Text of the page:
In another 18 months to two years hence, then, might we expect to see a 12 to 15TB HDD back-up drive in the $150.00 price range? That would be outrageous! With just an 8TB unit, many of us might be dead before it was filled to the brim. How many thousands of 4K HD Blu-ray movies could one expect to store on a 15TB HDD? And, maybe more importantly, how long would it take to do a defrag a 15TB unit that was nearly filled up with hundreds of thousands of photos, music and downloaded YouTube animal and stupid tricks videos? It boggles the mind! LOL!

Posted by:

30 Sep 2018

Great article, Bob. I haven't purchased any SSD, yet. For now, the HDD is perfect for my needs and pocketbook.

What does make me very, very happy is the HDDs are a LOT cheaper these days!!! I had to get a new HDD, as the one that was in my desktop died. Oh, I can't complain about that dead HDD, since it lasted for 10 years and 3 months!!! Now, THAT was an excellent HDD.

So, I got a WD 2TB for $80. I thought, woo hoo when I saw the price. I paid $150 for an 8.43GB HDD back in 1998 and thought I got a great bargain for that HDD!!!

This lowering of prices are no different than the prices of computers these days. In , Sept. 1996, I spent $1850 for my very first desktop computer and it only had a 1.3GB HDD, 16MB EDO Memory, 28.8 Dial-Up Modem, CD Drive, Floppy Disk, a Cyrix 6x86 CPU @ 120Mhz and a legacy IBM Mwave Sound/Modem card and I thought I had the fastest computer on the planet!!! ROFL

That first computer was the start of my being a self-taught computer "geek" and I am so glad that I bought that one, in particular. It was problematic right from the first, due to the IBM Mwave Sound/Modem card!!! So I learned how to take care of it and what I needed to do to improve it. My dear friend, Norm, taught me a lot as well. In fact, it was Norm who got me signed up with the then "The Internet Tourbus" with Bob.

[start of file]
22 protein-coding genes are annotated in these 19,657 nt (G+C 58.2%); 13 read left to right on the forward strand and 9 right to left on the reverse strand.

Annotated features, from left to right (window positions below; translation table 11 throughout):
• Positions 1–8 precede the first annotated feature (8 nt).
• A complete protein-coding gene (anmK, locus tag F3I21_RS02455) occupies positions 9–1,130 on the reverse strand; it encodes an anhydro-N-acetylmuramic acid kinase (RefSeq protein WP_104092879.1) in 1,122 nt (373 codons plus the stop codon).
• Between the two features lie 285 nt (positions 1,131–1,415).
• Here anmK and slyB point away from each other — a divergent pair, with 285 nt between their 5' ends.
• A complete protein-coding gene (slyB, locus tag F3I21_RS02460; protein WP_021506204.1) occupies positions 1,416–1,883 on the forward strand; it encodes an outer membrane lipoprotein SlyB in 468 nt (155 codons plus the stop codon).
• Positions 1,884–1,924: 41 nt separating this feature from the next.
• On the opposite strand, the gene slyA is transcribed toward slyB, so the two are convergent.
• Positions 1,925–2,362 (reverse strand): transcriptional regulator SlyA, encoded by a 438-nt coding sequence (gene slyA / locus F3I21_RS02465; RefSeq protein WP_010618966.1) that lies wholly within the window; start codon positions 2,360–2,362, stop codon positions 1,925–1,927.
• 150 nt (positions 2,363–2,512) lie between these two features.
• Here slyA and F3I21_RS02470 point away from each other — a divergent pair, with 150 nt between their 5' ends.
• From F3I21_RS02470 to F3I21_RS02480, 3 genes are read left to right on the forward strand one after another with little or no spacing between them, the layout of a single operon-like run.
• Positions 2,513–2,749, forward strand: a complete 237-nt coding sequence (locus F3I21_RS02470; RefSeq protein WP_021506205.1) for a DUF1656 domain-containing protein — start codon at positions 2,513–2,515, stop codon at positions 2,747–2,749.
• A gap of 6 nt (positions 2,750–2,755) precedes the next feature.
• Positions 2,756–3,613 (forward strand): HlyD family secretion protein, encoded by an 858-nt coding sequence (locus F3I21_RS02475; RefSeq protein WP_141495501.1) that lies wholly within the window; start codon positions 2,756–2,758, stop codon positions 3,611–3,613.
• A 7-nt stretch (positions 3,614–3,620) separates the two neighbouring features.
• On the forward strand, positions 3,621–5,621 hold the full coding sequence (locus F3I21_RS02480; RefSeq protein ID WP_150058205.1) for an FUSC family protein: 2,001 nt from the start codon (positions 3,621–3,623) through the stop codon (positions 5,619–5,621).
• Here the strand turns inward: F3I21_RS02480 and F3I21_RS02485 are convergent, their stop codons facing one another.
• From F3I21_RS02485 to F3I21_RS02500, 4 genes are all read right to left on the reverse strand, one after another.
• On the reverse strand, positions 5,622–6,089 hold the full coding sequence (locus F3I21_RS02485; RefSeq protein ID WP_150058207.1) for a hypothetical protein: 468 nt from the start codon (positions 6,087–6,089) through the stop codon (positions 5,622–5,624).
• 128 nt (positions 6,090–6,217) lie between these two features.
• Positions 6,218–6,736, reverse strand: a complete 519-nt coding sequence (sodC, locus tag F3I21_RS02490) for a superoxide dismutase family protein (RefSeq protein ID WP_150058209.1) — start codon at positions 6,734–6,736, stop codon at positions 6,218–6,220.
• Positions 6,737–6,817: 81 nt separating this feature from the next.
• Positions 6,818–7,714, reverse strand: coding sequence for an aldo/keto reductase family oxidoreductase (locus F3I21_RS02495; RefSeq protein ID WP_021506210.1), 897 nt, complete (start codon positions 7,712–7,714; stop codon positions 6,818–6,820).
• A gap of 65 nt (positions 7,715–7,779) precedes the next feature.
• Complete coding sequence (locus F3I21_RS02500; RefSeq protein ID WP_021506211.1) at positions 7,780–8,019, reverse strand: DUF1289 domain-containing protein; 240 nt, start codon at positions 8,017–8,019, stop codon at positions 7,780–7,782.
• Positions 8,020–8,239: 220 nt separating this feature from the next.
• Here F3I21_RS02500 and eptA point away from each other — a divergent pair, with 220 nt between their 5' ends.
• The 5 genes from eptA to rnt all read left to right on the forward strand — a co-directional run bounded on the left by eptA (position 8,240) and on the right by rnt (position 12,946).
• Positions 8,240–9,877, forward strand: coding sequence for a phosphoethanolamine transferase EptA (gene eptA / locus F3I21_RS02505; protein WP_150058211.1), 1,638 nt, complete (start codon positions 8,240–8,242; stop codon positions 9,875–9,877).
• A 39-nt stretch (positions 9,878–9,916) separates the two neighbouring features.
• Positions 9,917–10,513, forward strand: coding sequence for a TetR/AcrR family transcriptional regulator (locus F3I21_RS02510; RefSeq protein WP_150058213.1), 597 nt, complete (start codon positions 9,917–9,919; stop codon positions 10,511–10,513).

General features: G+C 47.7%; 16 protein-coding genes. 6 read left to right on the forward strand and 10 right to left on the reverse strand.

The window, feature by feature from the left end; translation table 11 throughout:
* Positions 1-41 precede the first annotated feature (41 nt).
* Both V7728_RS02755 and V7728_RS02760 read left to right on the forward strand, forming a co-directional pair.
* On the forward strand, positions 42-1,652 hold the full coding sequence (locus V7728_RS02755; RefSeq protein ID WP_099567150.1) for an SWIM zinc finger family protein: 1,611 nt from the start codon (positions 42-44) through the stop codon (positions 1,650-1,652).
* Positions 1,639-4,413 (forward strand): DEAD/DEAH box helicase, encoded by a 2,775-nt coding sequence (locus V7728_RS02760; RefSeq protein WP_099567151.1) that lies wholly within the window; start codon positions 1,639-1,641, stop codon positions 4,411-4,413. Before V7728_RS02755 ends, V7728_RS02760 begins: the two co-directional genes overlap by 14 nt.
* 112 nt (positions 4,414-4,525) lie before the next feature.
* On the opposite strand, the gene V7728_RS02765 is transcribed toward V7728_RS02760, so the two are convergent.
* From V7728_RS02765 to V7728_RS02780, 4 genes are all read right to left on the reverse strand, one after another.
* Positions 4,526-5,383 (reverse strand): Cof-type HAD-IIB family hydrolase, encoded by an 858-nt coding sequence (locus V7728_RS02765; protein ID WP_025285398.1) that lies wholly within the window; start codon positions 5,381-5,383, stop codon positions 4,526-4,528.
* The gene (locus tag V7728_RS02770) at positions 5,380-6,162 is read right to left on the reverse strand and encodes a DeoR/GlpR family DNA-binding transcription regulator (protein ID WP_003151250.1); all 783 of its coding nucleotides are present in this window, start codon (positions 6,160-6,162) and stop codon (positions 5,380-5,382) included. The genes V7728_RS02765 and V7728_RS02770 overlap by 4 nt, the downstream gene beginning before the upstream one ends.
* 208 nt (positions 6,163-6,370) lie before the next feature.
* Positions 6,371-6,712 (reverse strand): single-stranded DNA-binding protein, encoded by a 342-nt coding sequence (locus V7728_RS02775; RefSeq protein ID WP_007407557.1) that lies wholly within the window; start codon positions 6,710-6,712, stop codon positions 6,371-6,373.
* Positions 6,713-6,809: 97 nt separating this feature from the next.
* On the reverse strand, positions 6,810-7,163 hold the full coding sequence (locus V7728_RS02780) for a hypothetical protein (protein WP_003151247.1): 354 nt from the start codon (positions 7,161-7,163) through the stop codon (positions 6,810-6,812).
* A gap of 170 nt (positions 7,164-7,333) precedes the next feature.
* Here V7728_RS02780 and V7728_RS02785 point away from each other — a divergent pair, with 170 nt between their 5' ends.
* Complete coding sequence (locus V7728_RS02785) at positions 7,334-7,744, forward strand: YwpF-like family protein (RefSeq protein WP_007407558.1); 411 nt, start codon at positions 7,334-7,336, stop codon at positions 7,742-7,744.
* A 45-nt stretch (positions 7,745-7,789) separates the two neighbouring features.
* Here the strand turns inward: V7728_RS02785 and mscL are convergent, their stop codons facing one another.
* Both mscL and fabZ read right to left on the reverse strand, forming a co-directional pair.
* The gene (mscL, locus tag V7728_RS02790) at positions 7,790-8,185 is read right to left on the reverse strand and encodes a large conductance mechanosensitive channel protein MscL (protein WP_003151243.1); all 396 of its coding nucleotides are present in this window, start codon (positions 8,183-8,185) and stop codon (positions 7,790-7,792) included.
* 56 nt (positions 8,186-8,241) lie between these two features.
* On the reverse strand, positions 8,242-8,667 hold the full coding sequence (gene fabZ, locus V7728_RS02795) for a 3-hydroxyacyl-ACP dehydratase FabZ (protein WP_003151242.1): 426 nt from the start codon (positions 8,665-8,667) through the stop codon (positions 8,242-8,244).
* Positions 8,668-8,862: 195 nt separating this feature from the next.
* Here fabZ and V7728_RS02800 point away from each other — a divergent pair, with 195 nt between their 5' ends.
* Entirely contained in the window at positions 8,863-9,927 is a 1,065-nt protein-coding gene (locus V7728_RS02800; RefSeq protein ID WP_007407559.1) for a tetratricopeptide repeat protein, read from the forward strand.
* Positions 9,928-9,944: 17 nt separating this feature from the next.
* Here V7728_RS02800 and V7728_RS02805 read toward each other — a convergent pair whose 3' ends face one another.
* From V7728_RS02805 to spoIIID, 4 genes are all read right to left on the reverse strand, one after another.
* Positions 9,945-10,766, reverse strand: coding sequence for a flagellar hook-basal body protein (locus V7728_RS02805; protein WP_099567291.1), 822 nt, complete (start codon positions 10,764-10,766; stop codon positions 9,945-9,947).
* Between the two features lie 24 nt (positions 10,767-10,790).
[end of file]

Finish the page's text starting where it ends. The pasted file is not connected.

Lots of stuff has happened computer wise in the past 22 years now. I can't believe that it has been 22 years, it honestly feels like it was yesterday that I got my very first computer. Time does really fly, when you are having fun. LOL

Posted by:

30 Sep 2018

How about this. Put computer into sleep mode at shutdown. Go about your business. And, for the fastest "boot" just hit the space bar, etc. What's with all this nonsense about fast boot times? Where's everybody going? So, it boots in 10 seconds rather than 30 seconds, but again, what's the rush? Where are you going? Stop, and smell the roses!!!!!!

Posted by:

01 Oct 2018

Re: "Electrons move at nearly the speed of light,..."
Actually, signals, not electrons, move at nearly the speed of light. If electrons moved down a copper wire at nearly the speed of light, the wire would explode.

Posted by:

06 Oct 2018

It would be helpful to have an article about SSDs with faster interfaces than SATA. It seems that SATA SSDs are almost old hat by now (I'm not boasting here ; I still have mechanical disks -- looking to switch to SSD soon).

Posted by:

Gary wisconsin
10 Oct 2018

Converted all of my machines to ssd a number of years ago - even my very old work horse XP clunkers. They all use only Samsung ssds and the Samsung data migration software is simple enough for an old empty helmet like me to use!

Posted by:

15 Oct 2018

Excellent description of how "Core Memory" worked when it was the dominant form of computer memory back in the 1950's. It surprises me that this article has not been corrected on how SSD memory works in the few weeks since it was published.